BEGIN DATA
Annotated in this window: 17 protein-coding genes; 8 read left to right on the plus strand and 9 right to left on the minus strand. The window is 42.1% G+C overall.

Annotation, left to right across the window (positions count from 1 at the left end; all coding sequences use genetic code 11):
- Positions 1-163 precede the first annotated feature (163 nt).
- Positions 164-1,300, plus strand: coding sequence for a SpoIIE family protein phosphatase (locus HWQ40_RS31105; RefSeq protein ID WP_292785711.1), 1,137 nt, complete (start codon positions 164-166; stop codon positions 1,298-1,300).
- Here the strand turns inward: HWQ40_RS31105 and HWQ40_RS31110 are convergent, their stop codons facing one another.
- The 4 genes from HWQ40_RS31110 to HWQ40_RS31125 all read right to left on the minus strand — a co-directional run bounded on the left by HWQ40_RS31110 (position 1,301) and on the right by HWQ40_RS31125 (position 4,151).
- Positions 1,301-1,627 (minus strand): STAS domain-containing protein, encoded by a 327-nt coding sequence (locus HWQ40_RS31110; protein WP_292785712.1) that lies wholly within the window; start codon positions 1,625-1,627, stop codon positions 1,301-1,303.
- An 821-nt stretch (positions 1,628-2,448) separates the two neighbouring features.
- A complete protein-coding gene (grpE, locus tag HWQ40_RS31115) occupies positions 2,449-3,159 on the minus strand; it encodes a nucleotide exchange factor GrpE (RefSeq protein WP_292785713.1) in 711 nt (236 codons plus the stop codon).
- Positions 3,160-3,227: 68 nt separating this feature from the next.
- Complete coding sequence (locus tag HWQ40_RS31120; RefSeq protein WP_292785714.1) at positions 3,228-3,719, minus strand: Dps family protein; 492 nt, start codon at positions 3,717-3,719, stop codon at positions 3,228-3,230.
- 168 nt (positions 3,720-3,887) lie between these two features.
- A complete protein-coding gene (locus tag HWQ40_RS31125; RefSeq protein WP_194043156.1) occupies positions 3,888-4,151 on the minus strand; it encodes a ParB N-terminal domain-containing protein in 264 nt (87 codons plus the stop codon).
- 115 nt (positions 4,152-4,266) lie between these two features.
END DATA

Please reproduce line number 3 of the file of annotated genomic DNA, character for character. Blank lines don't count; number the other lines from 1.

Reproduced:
- Positions 1-163 precede the first annotated feature (163 nt).